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Values of original Hemi cars with solid bodies and accurate restorations have been steadily moving into the stratosphere, with $200,000 no longer unheard of for the right cars

1967 plymouth satellite hemi convertible

Chrysler Corporation swears that it never produced any Plymouth Satellite Hemi convertibles in 1967, despite the fact that two have surfaced in recent years, one as-yet-unrestored production model and this 1967 "pilot" car.

Custom-built at the St. Louis assembly plant, this Satellite was equipped with a pre-production, hand-built 426-ci Hemi, four-speed transmission, and every available option including power steering, power disc brakes, power windows, a power top, and factory front shoulder seat belts.

It retains its original sheetmetal, showing 56,000 miles. This Satellite Convertable was built in spring 1966 and was the personal ride of John Berry, plant manager of the St. Louis facility where all the B-body convertibles were manufactured. The car's serial number translates exactly as it should. Full documentation and authentication are provided by marque expert Galen Govier. It's truly a "one-off" 426 Hemi convertible.

{analysis}{auto}136{/auto} This Satellite Hemi Convertible sold for $135,000 at Barrett-Jackson in Scottsdale, on January 24, 2004. This sale price reflects the rare combination, especially in 1967, of a 426 Hemi motor and the Satellite convertible body style.

By the late '60s, Chrysler had developed an impressive range of powerful motors. In cubic inches, the 440, 383, and 340 V8s were rivals to any of the competition's offerings. But it was the 426 Hemi that asserted itself as a legend. The Hemi was the direct descendant of the only slightly less famous Max Wedge, another 426-ci V8 (in 1963 and 1964), but without the hemispherical combustion chambers. The Wedge was capable of 425 hp at 13.5:1 compression, but the 426 Hemi could produce the same output at only 10.25:1.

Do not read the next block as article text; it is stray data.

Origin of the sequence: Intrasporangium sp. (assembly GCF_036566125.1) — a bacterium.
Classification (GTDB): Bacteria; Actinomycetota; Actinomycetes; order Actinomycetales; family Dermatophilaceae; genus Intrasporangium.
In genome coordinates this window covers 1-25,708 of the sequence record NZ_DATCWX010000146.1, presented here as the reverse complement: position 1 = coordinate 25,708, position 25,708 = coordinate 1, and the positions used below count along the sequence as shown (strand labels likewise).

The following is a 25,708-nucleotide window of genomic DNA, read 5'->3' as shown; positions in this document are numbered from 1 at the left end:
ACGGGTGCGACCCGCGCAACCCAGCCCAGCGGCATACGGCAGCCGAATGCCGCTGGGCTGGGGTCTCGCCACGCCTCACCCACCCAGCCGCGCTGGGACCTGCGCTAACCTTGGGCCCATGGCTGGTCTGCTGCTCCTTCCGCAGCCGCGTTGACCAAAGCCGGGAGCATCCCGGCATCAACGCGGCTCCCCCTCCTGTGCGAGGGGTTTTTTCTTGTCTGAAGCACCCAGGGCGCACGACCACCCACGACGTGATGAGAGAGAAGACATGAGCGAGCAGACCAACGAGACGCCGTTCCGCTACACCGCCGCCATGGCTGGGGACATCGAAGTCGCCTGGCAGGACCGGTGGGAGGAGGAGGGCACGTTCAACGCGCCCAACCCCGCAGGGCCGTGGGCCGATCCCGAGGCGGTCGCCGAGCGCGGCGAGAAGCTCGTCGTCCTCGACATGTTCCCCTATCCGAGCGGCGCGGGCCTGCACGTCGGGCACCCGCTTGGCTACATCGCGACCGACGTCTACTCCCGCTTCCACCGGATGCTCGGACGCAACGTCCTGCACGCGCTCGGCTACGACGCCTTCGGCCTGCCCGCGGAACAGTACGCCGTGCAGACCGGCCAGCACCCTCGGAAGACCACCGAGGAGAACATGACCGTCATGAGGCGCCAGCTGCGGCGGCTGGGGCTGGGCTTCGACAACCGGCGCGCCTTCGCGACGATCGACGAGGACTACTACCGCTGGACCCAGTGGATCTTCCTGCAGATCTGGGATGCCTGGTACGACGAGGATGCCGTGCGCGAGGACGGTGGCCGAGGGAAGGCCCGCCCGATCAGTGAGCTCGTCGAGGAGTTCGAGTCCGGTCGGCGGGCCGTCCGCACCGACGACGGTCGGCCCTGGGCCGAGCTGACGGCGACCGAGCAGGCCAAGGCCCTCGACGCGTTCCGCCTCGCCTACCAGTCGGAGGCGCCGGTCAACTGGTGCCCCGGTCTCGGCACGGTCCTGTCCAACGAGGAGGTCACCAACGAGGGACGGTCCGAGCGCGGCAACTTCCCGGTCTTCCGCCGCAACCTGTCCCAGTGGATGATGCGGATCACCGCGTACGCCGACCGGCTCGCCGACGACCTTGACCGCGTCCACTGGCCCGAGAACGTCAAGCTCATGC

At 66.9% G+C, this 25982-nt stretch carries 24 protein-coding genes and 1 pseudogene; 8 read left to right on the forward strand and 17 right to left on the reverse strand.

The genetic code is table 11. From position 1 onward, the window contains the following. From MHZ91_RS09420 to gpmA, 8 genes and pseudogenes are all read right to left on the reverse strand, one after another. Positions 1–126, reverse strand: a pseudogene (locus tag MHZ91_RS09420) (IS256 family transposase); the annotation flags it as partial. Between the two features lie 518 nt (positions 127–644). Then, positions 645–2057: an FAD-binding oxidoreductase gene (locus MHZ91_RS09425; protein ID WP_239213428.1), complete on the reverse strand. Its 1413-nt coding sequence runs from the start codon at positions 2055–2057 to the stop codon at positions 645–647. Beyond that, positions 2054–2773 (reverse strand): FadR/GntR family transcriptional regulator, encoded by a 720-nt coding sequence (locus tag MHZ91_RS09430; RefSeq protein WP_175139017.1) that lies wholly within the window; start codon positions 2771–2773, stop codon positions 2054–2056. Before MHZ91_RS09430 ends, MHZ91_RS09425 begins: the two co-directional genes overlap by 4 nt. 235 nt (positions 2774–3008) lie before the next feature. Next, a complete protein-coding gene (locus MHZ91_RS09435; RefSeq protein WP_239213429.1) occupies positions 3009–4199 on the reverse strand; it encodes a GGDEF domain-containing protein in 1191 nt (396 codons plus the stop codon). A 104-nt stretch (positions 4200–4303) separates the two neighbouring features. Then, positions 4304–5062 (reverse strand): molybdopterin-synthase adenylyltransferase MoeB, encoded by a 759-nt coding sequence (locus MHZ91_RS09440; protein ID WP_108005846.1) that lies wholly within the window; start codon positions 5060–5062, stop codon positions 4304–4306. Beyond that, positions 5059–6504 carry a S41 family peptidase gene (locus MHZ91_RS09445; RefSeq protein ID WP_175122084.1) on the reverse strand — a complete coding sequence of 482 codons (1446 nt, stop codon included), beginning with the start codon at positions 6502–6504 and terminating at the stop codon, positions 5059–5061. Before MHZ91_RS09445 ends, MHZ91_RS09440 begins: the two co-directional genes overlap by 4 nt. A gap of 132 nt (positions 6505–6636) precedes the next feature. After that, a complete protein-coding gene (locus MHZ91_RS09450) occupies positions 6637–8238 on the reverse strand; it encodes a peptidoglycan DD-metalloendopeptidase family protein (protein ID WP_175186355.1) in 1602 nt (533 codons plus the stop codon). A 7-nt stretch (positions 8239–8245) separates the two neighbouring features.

The Hemi burst onto the scene at the 1964 Daytona 500, where it powered the top three finishers. NASCAR subsequently mandated that Chrysler either make the Hemi available in production cars, or quit using it in racing. Hence, in 1966 the street Hemi was born. With an advertised horsepower of 425, but an actual horsepower thought to be anywhere between 502 and 520, these fire-breathing, tire-smoking (and gas guzzling) monsters were now available to Joe Public, in Plymouth's Belvedere and Satellite models starting in 1966, with the GTX added for 1967.

Plymouth wasn't offering groundbreaking styling to its customers in the late '60s, and the Satellite is no exception. With the top down, it looks like a tissue box on wheels, the opposite of the flamboyant nosecone-and-wing treatment that has come to represent the quintessential Hemi Mopars, the Daytona and the Superbird.